Interview with Shaun McCormick (aka splittingred) – MODx Foundation & Lead UI Developer
In this first of a series of interviews on the Coding Pad, I talked to Shaun McCormick, MODx Foundation and Lead UI Developer.
Hi, I work for Collabpad, the company behind MODx, and work from home in Austin, Texas (the best city in the US). I love my wife Jamie, Jesus, playing any instrument I can get my hands on, audio recording, chess, poker, my church Hope in the City, and fruit snacks. I am also always up for a good game of basketball, even though I will usually lose. Did I mention I love fruit snacks? 🙂
2. What is your development background? When did you start programming, what languages have you worked with?
3. How did you get involved with the MODx project? Have you worked with other CMS/F projects before?
I got involved with MODx after using it at the College of Education at UT to deploy their main website. I had evaluated all of the major CMS systems, and found MODx to simply be the most flexible, extensible system out of all of them. Knowing that the college was going to want a lot of customizations, MODx was an easy choice. From there, I felt I could contribute to MODx development, and from there got involved with the project by bugging Ryan and Jason for commit access to fix bugs. Tackling MODx’s FlySpray (the bugtracker at the time) became a bit of a hobby, and the MODx crew invited me on after that.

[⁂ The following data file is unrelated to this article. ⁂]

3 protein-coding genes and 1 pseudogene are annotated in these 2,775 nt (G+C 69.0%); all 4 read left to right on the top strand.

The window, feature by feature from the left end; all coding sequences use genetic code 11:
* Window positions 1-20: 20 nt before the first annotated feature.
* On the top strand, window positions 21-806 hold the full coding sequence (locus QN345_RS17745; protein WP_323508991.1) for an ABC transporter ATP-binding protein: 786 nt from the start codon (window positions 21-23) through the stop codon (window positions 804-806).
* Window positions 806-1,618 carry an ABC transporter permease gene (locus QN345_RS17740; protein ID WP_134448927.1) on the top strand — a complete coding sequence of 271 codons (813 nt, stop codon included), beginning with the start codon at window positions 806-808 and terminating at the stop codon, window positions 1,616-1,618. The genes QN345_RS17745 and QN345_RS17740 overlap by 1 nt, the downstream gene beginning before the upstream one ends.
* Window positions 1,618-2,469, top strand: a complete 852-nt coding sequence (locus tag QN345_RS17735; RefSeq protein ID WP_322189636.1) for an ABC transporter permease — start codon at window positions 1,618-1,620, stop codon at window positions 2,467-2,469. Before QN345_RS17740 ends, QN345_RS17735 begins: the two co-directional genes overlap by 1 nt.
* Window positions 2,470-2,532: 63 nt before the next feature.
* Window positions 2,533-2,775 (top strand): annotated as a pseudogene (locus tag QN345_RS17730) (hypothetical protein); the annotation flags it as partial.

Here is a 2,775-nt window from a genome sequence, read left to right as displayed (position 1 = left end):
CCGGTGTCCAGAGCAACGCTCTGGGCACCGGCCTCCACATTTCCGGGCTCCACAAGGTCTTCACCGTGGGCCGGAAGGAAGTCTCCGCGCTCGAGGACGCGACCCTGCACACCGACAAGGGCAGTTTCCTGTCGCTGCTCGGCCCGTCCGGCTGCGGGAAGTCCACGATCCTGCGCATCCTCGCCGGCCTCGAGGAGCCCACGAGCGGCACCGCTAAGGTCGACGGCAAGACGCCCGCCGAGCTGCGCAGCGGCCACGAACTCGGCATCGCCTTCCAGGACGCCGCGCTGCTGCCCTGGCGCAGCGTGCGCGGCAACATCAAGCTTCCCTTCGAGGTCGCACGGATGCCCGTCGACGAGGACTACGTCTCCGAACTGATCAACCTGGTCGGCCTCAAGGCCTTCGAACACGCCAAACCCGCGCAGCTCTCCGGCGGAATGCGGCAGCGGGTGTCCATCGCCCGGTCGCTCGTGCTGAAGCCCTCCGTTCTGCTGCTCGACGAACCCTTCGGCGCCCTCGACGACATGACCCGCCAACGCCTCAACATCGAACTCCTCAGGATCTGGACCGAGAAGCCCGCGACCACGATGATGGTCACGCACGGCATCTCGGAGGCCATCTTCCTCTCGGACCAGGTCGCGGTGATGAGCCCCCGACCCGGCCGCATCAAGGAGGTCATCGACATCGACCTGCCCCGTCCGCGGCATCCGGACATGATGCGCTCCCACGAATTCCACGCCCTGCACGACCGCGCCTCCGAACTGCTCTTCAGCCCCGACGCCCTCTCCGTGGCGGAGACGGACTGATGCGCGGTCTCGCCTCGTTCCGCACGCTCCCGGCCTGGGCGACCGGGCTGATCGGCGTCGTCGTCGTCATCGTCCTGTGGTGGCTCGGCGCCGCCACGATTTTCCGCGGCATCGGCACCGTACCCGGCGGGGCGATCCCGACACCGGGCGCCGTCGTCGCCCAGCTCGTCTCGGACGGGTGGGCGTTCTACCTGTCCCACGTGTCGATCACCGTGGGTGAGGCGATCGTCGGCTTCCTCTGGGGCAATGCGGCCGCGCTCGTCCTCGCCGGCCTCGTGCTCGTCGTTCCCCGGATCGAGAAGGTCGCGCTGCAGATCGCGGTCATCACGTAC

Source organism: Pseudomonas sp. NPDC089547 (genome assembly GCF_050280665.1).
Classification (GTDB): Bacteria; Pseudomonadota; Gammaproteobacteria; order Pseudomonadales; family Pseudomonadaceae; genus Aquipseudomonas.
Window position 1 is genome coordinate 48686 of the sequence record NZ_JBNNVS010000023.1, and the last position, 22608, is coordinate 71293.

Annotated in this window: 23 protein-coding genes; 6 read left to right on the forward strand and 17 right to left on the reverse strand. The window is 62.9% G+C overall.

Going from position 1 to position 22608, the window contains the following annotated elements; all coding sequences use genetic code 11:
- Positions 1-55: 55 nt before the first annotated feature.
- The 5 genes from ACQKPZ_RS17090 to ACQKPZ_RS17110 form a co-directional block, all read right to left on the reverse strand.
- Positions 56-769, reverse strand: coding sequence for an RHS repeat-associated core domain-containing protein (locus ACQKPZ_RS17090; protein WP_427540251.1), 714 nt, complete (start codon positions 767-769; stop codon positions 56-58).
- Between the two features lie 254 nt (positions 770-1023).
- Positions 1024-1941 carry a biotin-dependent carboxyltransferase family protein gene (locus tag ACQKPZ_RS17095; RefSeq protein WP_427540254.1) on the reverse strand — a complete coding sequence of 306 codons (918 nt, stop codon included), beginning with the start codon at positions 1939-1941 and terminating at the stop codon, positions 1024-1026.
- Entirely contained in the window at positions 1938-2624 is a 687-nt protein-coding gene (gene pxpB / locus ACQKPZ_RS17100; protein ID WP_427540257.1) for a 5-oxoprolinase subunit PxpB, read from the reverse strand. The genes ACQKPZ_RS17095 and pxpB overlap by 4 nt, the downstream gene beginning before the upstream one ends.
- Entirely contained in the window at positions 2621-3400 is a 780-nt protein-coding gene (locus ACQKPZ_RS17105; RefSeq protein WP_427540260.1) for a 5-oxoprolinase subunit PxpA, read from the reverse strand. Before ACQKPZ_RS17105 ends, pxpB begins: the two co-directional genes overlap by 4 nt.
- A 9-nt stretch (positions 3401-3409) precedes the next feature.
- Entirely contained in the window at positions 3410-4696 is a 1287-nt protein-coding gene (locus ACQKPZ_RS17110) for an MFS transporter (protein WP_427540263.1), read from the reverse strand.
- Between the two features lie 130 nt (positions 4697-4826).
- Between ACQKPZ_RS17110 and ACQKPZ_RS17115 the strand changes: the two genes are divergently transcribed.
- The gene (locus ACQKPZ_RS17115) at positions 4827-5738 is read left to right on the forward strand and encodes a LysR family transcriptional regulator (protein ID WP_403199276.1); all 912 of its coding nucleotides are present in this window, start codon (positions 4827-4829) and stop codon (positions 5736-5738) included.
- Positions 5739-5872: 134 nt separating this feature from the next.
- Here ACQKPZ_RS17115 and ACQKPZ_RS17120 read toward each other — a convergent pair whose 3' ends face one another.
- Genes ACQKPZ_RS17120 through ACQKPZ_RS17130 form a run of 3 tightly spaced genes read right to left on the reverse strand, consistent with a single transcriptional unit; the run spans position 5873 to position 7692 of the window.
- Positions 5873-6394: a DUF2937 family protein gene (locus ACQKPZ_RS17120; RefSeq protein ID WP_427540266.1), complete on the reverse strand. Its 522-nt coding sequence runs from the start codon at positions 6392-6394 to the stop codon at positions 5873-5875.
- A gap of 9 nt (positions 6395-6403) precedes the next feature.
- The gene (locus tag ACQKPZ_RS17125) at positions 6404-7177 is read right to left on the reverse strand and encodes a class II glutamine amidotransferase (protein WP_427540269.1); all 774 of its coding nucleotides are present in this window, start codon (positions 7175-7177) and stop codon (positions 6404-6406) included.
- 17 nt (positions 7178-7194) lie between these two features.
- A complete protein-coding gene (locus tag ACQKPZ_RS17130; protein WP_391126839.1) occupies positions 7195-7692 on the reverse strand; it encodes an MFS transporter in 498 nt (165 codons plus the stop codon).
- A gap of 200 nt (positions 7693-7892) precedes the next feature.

Soon after that I got further involved by working with Jason on xPDO and 0.9.7 – or what would become MODx Revolution 2.0. I proposed redoing the admin UI, and incorporating ExtJS to enhance the usability. I soon after left UT and was hired by Collabpad. Since then, I’ve had a blast doing all kinds of xPDO/MODx work, and particularly enjoy working on community developer involvement, writing the official documentation, the Package Management system for Revo, and a pet project of mine: Discuss, a native forum for Revolution.
4. What do you see as the strenghts of MODx on its own and when compared to other CMS/Fs?
Flexibility combined with outright power. MODx’s fundamentals far outshine any of the rest, especially now with the xPDO core in Revolution. I also think most people vastly underestimate the power of Template Variables until they get more familiar with MODx. They simply rock. Plus, for me, the idea of Chunks and Snippets made sense once I familiarized myself with the terminology – it felt more like true MVC for a CMS than other solutions have offered.
The tree-based navigation on the left was a big selling point for me. And templating where I could just plug in HTML and CSS…why other CMS’s hadn’t figured that one out yet boggled me.